Village Creek State Park
|Location:||Cross and St. Francis counties|
Village Creek State Park in northeast Arkansas, located six miles south of Wynne (Cross County), encompasses almost 7,000 acres along Crowley’s Ridge, preserving the ridge’s unique natural features. Park facilities occupy only a fraction of the total acreage, while the rest of the land remains in its natural state.
While Village Creek Park, named for a stream that flows through the area, is classified as a “natural” state park, it also preserves part of the rich history of the region. Early settlers named the area Old Cherokee Village, though there is little evidence of Cherokee occupation outside scattered camp remnants. A section of the 1820s Military Road that once linked Memphis, Tennessee, to Little Rock (Pulaski County) is still visible in the park. Once called the Memphis to Little Rock Road, it became a major route of Indian Removal for Muscogee (Creek), Chickasaw, and 600 Cherokee between 1832 and 1839. In addition, part of William Strong’s “delta empire” is preserved at Village Creek. The park contains part of Strong’s purchased Spanish land grants. He built his twenty-room mansion within view of Crowley’s Ridge, near the Military Road on land just east of the park boundary. Strong became one of the largest landowners and leading politicians in the region between 1820 and 1840. He became the first postmaster along the Military Road and served as county sheriff. He was a delegate to the Arkansas Constitutional Convention in 1836, the year of the state’s admission into the Union, and a delegate to the Arkansas General Assembly in 1840. Strong was instrumental in bringing the Military Road to the area, thus ensuring that its population would grow.
In 1967, the Arkansas legislature authorized a study to determine the need for a major park in the eastern part of the state. Thomas Seay of Forrest City (St. Francis County) was instrumental in getting the park established and in providing support and advice on the historic, natural, and cultural value of the land. As a result, land acquisition for Village Creek State Park started in 1972 and continued until 1978. The area satisfied the need for a recreational facility in eastern Arkansas. Much of the land was still in a natural state, and it was located between two large towns, though many of the landowners did not want to sell, having been in possession of the properties for many years or even generations.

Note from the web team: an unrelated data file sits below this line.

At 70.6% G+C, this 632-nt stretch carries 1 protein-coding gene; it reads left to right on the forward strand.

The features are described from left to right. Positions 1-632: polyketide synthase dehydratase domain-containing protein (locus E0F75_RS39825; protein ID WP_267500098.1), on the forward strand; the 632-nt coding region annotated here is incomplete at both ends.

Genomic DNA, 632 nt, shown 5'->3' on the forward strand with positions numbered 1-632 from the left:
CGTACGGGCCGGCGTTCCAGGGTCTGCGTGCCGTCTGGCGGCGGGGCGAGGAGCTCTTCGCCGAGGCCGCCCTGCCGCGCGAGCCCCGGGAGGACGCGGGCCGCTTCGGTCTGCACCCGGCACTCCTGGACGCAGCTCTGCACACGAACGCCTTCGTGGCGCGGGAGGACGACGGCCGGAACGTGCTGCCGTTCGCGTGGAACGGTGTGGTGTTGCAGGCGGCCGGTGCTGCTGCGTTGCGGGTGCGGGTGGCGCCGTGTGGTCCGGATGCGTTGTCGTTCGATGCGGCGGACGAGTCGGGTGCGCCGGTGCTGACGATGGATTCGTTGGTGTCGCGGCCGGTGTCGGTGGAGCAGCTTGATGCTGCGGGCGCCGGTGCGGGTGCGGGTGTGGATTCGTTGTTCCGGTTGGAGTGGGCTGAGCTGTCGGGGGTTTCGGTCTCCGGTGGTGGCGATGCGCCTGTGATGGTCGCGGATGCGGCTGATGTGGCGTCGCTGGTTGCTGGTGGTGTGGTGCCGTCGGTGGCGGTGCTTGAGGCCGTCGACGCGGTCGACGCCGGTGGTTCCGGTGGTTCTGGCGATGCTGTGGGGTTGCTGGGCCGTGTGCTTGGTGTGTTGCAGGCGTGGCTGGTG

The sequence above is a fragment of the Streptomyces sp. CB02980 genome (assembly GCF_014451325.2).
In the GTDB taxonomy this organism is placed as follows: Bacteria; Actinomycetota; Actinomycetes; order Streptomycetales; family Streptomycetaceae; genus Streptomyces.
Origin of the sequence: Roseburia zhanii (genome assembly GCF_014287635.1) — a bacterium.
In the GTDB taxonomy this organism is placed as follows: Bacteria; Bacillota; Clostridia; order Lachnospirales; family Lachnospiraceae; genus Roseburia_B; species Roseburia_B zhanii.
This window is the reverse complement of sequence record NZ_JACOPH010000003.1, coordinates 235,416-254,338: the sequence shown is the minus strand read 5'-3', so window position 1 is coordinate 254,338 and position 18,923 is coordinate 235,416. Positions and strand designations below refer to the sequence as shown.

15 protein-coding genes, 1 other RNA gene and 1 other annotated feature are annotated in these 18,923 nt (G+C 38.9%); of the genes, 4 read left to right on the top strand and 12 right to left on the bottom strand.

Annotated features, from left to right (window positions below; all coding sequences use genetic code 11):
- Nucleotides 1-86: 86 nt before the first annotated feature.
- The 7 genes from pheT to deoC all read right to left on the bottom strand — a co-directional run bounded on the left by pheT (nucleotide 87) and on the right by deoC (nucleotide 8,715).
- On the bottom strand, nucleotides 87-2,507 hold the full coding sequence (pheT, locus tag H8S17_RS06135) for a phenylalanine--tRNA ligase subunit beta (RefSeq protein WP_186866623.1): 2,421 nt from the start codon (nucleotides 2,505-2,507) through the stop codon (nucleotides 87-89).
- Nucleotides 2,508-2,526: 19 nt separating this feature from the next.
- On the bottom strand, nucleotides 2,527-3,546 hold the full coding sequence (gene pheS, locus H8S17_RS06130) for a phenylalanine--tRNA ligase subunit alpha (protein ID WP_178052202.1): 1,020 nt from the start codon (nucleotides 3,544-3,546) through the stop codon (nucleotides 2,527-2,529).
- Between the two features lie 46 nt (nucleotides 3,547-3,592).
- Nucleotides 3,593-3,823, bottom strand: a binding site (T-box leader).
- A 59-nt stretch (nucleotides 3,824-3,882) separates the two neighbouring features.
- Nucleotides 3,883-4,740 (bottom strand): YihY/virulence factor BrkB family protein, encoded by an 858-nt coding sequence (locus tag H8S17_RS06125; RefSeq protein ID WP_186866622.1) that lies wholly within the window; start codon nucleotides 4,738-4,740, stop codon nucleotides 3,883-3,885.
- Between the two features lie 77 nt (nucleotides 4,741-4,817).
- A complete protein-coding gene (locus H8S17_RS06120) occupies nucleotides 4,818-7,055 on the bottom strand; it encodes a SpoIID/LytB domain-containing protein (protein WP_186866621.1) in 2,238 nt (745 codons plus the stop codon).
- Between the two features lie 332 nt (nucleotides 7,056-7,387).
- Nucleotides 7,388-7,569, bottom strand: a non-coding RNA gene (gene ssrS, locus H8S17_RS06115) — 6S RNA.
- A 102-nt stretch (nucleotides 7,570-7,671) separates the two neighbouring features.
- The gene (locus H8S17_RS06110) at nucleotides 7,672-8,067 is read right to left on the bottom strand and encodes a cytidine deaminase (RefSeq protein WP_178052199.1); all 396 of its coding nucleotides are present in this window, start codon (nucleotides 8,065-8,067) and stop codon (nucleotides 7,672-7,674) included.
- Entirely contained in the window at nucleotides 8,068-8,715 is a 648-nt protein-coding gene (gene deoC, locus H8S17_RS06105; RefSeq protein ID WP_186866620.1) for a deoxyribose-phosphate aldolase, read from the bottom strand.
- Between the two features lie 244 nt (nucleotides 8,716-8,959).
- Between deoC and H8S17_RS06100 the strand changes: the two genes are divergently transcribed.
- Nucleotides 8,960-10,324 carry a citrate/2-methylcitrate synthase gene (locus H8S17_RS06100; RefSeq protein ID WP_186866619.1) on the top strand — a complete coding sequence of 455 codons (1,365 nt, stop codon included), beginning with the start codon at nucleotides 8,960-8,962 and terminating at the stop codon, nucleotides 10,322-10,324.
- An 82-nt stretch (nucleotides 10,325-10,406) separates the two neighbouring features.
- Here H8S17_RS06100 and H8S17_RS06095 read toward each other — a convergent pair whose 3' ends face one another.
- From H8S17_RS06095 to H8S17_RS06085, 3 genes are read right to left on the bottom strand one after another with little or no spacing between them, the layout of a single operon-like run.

The dedication of the park on June 27, 1976, was one of the largest celebrations of the American bicentennial in Arkansas, and it attracted many important state, national, and international guests, including Governor David Pryor. Country music star Charlie Rich, a native of the area, performed for an estimated crowed of 20,000.
Initial development at the park included a visitor center, limited camping, and a flag plaza featuring flags from all the governments that, through history, have laid claim to the land that is now Arkansas—France, Spain, the Confederate States of America, and the United States. Within a few years, the park added two beautiful lakes. The first, Lake Dunn, was named after Poindexter Dunn, who organized the first company from St. Francis County in the Civil War; he later represented the district in the U.S. Congress for five consecutive terms. The second, Lake Austell, was named after Samuel Austell, a senator and the first county judge of Cross County. Also added were picnic areas, campgrounds, hiking trails, a golf driving range, tennis and basketball courts, playgrounds, an amphitheater, and interpretive programs for visitors. Within the last twenty years, the park has constructed ten rental cabins, a 100-seat conference/special events room, a gift shop, and a museum that illustrates the uniqueness of Crowley’s Ridge’s natural division, early inhabitants, and natural communities. The park also added a horse camp with stables and a twenty-seven-hole golf course.
Village Creek State Park hosts several events throughout the year, including an annual triathlon and other athletic competitions, musicals, nature weekends, stargazing parties, presentations of historical cooking methods, day camps, and wildflower events.
For additional information:
Arkansas State Parks–Village Creek State Park. http://www.arkansasstateparks.com/villagecreek/ (accessed November 21, 2022).
Chowning, Robert W. History of St. Francis County, Arkansas. Forrest City, AR: Times-Herald Publishing Company, 1954.
Hartness, Richard L. Wittsburg, Arkansas: Crowley’s Ridge Steamboat River Port, 1848–1890. Little Rock, AR: Rose Publishing Company, 1979.
Staff of the Arkansas Department of Parks, Heritage and Tourism
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In 1831-1833 members of the Choctaw tribe also traveled the Trail of Tears in what became Village Creek State Park.